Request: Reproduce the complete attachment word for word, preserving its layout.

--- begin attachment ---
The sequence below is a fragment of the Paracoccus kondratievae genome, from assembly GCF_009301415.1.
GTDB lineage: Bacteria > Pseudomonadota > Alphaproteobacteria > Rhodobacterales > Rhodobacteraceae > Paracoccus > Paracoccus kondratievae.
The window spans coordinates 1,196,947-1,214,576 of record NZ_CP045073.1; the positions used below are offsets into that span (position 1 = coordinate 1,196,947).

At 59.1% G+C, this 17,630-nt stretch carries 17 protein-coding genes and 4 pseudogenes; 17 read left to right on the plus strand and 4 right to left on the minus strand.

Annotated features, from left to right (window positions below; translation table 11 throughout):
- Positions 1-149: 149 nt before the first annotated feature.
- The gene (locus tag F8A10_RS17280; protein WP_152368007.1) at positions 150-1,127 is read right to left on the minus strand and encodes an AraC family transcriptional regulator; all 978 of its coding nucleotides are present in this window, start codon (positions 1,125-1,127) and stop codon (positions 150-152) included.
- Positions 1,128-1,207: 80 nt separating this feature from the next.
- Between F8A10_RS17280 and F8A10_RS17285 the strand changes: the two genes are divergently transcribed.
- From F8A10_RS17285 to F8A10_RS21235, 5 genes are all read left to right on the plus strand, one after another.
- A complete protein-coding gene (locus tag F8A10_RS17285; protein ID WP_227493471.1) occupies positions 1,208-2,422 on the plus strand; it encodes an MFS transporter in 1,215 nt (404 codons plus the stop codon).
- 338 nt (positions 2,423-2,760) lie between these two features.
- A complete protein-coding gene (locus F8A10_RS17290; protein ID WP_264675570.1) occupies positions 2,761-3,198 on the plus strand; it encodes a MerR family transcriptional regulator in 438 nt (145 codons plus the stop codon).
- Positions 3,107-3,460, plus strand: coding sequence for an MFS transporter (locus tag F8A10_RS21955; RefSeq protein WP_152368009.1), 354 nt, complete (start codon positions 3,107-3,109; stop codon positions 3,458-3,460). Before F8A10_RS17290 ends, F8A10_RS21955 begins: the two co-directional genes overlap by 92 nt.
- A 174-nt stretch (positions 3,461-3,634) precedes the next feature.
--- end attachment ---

The sequence below is a fragment of the Paracoccus kondratievae genome, from assembly GCF_009301415.1.
GTDB lineage: Bacteria > Pseudomonadota > Alphaproteobacteria > Rhodobacterales > Rhodobacteraceae > Paracoccus > Paracoccus kondratievae.
The window spans coordinates 1,196,947-1,214,576 of record NZ_CP045073.1; the positions used below are offsets into that span (position 1 = coordinate 1,196,947).

At 59.1% G+C, this 17,630-nt stretch carries 17 protein-coding genes and 4 pseudogenes; 17 read left to right on the plus strand and 4 right to left on the minus strand.

Annotated features, from left to right (window positions below; translation table 11 throughout):
- Positions 1-149: 149 nt before the first annotated feature.
- The gene (locus tag F8A10_RS17280; protein WP_152368007.1) at positions 150-1,127 is read right to left on the minus strand and encodes an AraC family transcriptional regulator; all 978 of its coding nucleotides are present in this window, start codon (positions 1,125-1,127) and stop codon (positions 150-152) included.
- Positions 1,128-1,207: 80 nt separating this feature from the next.
- Between F8A10_RS17280 and F8A10_RS17285 the strand changes: the two genes are divergently transcribed.
- From F8A10_RS17285 to F8A10_RS21235, 5 genes are all read left to right on the plus strand, one after another.
- A complete protein-coding gene (locus tag F8A10_RS17285; protein ID WP_227493471.1) occupies positions 1,208-2,422 on the plus strand; it encodes an MFS transporter in 1,215 nt (404 codons plus the stop codon).
- 338 nt (positions 2,423-2,760) lie between these two features.
- A complete protein-coding gene (locus F8A10_RS17290; protein ID WP_264675570.1) occupies positions 2,761-3,198 on the plus strand; it encodes a MerR family transcriptional regulator in 438 nt (145 codons plus the stop codon).
- Positions 3,107-3,460, plus strand: coding sequence for an MFS transporter (locus tag F8A10_RS21955; RefSeq protein WP_152368009.1), 354 nt, complete (start codon positions 3,107-3,109; stop codon positions 3,458-3,460). Before F8A10_RS17290 ends, F8A10_RS21955 begins: the two co-directional genes overlap by 92 nt.
- A 174-nt stretch (positions 3,461-3,634) precedes the next feature.